Beyond simple consumption patterns, several other population parameters have been monitored over time to determine the impacts of RML. Seminal work developed by Lake and colleagues highlighted the use of 28 indicators to monitor RML effects, including public safety measures such as vehicle injuries/fatalities and crimes; other substance use and overdose trends; and hospitalizations related to cannabis use (17). Research has suggested potential surges in vehicular fatalities and crimes–specifically, increases in crimes such as burglary, larceny, violent assaults, and so forth (18, 19). Preliminary evidence points to potential increases in healthcare service use related to cannabis (20–22). However, these initial assumptions seem to be skewed by an overrepresentation of increases in specific states, such as Colorado. Other substance use, such as alcohol, tobacco, or illicit drugs use, has seen trends of increases (23), decreases (11), and no changes (24).
The discrepant results in the current literature can be partially attributed to the methodology and sampling used in the research studies. Most are performed in a single location, thus omitting trends over the same time course in a comparator location. Thus, such studies may highlight changes that are not necessarily related to legalization per se, but may actually reflect other unspecific factors, such as the perception of harms, for instance. Other studies have used a comparator location but have collected data only post-legalization. These are both critical methodological aspects to consider, as certain locations may be already experiencing upticks in cannabis consumption prior to legalization, thus post-legalization patterns across regions should be interpreted with caution. Certain studies collect only a single datapoint prior to RML implementation, or only a single datapoint post RML implementation, providing little information on the trends already occurring prior to RML implementation, as well as little information into long-term effects if studying a short post-RML period. Considering the limitations of studies using these methodological strategies, it would be beneficial to update the current state of the knowledge of RML impacts on population health metrics using longitudinal comparative studies.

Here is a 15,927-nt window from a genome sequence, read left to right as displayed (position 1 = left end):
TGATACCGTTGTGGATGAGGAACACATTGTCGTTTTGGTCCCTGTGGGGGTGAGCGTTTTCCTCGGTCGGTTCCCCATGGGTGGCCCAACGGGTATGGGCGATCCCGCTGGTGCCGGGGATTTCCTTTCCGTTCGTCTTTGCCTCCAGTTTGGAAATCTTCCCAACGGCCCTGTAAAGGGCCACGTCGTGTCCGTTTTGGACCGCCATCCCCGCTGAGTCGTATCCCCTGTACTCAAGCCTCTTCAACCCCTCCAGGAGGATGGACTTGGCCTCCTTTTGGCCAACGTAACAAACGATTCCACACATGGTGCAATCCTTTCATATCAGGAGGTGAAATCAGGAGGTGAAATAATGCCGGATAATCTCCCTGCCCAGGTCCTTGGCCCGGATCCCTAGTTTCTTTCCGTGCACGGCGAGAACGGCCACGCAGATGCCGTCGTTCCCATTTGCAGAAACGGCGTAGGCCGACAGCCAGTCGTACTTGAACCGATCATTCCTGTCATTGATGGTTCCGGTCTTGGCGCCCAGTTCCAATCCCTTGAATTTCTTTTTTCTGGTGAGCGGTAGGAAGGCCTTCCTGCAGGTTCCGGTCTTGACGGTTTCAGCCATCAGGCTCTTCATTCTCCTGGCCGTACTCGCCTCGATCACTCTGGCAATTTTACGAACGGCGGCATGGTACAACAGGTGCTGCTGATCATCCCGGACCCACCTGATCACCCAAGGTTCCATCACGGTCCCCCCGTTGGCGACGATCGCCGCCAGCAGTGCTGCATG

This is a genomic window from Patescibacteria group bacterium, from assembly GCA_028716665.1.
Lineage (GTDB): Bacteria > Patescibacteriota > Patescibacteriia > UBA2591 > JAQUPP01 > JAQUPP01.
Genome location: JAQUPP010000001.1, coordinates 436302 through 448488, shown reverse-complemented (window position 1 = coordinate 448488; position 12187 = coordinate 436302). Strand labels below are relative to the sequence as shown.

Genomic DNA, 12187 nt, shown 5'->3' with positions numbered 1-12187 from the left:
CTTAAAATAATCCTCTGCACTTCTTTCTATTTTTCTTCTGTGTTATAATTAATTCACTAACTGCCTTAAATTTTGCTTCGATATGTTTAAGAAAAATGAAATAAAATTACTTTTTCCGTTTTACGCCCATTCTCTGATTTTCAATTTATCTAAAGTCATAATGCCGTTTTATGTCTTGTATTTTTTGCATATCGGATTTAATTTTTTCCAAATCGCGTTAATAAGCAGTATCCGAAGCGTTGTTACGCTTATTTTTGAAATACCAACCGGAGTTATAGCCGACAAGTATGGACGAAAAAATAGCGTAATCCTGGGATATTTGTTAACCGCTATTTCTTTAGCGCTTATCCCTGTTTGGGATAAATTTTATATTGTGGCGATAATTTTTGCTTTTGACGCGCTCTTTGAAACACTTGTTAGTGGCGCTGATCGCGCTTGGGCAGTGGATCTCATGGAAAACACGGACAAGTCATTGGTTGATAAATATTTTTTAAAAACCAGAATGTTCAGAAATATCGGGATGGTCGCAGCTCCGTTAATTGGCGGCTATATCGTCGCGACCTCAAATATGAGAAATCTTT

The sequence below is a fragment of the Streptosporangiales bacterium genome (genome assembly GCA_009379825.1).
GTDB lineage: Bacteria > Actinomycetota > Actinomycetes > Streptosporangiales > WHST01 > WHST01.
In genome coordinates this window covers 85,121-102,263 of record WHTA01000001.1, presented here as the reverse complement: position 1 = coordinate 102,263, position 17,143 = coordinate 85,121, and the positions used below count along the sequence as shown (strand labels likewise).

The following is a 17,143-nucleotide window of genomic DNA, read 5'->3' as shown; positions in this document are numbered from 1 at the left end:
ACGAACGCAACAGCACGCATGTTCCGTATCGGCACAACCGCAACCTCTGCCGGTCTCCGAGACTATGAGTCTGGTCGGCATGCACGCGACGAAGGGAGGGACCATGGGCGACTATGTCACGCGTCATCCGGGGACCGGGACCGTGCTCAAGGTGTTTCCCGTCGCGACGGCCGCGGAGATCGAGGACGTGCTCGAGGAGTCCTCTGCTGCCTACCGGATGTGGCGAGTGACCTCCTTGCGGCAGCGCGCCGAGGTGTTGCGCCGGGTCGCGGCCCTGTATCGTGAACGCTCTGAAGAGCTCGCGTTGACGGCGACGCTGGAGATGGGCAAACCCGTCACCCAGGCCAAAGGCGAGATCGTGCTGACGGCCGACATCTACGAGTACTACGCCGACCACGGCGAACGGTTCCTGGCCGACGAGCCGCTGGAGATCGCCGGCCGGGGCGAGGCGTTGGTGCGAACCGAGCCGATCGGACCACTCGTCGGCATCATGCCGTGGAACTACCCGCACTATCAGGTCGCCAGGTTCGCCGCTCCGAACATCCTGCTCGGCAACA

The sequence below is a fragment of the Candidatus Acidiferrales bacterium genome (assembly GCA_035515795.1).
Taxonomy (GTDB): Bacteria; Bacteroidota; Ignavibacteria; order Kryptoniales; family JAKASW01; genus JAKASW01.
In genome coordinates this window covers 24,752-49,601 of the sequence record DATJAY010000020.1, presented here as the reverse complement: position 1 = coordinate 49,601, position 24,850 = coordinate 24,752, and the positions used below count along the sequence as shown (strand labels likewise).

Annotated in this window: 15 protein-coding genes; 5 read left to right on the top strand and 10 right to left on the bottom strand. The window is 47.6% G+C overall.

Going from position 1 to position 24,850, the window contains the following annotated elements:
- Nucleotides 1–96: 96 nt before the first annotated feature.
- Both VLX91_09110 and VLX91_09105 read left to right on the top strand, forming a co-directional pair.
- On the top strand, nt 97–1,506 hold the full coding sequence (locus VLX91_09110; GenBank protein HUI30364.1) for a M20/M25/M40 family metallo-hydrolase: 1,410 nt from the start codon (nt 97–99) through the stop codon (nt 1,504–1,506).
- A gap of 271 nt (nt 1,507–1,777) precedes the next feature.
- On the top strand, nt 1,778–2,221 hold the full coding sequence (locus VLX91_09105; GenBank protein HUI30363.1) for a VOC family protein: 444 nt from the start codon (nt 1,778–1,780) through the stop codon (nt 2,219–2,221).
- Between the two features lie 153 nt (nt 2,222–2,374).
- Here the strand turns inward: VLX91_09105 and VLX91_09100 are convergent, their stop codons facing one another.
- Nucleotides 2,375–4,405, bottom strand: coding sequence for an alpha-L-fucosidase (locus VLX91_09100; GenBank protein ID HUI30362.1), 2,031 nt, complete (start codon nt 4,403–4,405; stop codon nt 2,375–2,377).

As such, the following systematic review seeks to shed light on the clouded debate of the impacts of RML on key public health metrics. Importantly, we aim to perform a systematic review of studies which will provide a high level of insight: research articles which follow RML and non-RML states, with a baseline assessment of public health trends prior to RML implementation. This systematic review will focus on key metrics outlined by Lake et al. (17) to examine if RML implementation affects youth/young adult/adult cannabis consumption, service use, vehicular crashes/fatalities, crimes (unrelated to cannabis possession), and other drug use. The evidence provided in this review will help provide recommendations for future cannabis legalization policy research.